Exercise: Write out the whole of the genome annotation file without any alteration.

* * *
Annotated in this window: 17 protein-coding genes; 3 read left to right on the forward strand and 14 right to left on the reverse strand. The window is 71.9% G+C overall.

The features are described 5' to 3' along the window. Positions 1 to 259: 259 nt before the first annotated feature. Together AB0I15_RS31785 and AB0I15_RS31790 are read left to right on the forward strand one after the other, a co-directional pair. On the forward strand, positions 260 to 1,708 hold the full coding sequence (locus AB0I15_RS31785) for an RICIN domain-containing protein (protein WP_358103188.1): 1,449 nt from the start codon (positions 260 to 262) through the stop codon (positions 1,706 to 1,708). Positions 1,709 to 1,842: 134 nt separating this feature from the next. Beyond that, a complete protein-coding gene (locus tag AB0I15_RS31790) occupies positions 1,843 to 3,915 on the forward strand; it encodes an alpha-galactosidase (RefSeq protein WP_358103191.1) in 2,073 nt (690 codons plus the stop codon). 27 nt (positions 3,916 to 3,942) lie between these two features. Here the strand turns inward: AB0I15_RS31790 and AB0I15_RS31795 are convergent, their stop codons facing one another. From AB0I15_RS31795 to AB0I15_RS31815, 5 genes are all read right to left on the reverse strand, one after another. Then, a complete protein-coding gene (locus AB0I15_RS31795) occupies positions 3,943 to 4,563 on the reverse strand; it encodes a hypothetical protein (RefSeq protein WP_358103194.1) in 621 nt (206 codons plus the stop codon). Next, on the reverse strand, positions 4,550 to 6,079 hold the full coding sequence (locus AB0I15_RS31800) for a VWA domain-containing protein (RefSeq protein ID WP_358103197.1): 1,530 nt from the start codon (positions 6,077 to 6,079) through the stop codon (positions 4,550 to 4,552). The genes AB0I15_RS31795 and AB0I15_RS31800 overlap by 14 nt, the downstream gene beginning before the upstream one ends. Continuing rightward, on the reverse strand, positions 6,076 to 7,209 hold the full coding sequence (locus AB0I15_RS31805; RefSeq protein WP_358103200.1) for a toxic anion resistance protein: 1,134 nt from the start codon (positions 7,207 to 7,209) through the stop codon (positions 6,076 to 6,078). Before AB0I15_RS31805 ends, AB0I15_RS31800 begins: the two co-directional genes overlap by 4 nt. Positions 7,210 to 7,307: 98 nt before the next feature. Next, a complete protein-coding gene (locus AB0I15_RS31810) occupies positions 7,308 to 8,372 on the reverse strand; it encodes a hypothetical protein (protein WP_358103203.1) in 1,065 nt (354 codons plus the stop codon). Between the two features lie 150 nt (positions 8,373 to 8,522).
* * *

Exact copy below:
Annotated in this window: 17 protein-coding genes; 3 read left to right on the forward strand and 14 right to left on the reverse strand. The window is 71.9% G+C overall.

The features are described 5' to 3' along the window. Positions 1 to 259: 259 nt before the first annotated feature. Together AB0I15_RS31785 and AB0I15_RS31790 are read left to right on the forward strand one after the other, a co-directional pair. On the forward strand, positions 260 to 1,708 hold the full coding sequence (locus AB0I15_RS31785) for an RICIN domain-containing protein (protein WP_358103188.1): 1,449 nt from the start codon (positions 260 to 262) through the stop codon (positions 1,706 to 1,708). Positions 1,709 to 1,842: 134 nt separating this feature from the next. Beyond that, a complete protein-coding gene (locus tag AB0I15_RS31790) occupies positions 1,843 to 3,915 on the forward strand; it encodes an alpha-galactosidase (RefSeq protein WP_358103191.1) in 2,073 nt (690 codons plus the stop codon). 27 nt (positions 3,916 to 3,942) lie between these two features. Here the strand turns inward: AB0I15_RS31790 and AB0I15_RS31795 are convergent, their stop codons facing one another. From AB0I15_RS31795 to AB0I15_RS31815, 5 genes are all read right to left on the reverse strand, one after another. Then, a complete protein-coding gene (locus AB0I15_RS31795) occupies positions 3,943 to 4,563 on the reverse strand; it encodes a hypothetical protein (RefSeq protein WP_358103194.1) in 621 nt (206 codons plus the stop codon). Next, on the reverse strand, positions 4,550 to 6,079 hold the full coding sequence (locus AB0I15_RS31800) for a VWA domain-containing protein (RefSeq protein ID WP_358103197.1): 1,530 nt from the start codon (positions 6,077 to 6,079) through the stop codon (positions 4,550 to 4,552). The genes AB0I15_RS31795 and AB0I15_RS31800 overlap by 14 nt, the downstream gene beginning before the upstream one ends. Continuing rightward, on the reverse strand, positions 6,076 to 7,209 hold the full coding sequence (locus AB0I15_RS31805; RefSeq protein WP_358103200.1) for a toxic anion resistance protein: 1,134 nt from the start codon (positions 7,207 to 7,209) through the stop codon (positions 6,076 to 6,078). Before AB0I15_RS31805 ends, AB0I15_RS31800 begins: the two co-directional genes overlap by 4 nt. Positions 7,210 to 7,307: 98 nt before the next feature. Next, a complete protein-coding gene (locus AB0I15_RS31810) occupies positions 7,308 to 8,372 on the reverse strand; it encodes a hypothetical protein (protein WP_358103203.1) in 1,065 nt (354 codons plus the stop codon). Between the two features lie 150 nt (positions 8,373 to 8,522).